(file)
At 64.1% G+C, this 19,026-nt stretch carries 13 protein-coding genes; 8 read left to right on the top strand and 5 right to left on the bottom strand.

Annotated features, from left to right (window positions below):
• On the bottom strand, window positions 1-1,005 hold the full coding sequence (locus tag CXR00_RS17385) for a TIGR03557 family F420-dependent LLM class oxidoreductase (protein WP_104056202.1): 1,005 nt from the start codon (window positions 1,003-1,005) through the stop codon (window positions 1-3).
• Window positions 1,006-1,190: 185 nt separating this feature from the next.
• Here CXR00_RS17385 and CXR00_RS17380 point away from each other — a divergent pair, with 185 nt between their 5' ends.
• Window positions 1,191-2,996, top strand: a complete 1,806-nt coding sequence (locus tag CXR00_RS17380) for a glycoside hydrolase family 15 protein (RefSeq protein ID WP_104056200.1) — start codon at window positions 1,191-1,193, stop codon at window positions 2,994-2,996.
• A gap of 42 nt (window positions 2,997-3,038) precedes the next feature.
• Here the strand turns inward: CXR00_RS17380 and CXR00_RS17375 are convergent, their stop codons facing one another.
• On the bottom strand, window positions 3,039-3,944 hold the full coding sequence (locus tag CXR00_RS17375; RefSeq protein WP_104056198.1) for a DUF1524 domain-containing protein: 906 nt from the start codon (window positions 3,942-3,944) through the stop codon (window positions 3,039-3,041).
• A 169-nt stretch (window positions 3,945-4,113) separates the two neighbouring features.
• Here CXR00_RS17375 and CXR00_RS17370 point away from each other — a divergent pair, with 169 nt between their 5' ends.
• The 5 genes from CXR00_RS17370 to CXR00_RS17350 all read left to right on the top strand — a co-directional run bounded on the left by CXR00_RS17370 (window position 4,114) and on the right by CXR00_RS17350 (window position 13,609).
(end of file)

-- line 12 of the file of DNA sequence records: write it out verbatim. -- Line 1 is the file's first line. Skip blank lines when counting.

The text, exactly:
• The 5 genes from CXR00_RS17370 to CXR00_RS17350 all read left to right on the top strand — a co-directional run bounded on the left by CXR00_RS17370 (window position 4,114) and on the right by CXR00_RS17350 (window position 13,609).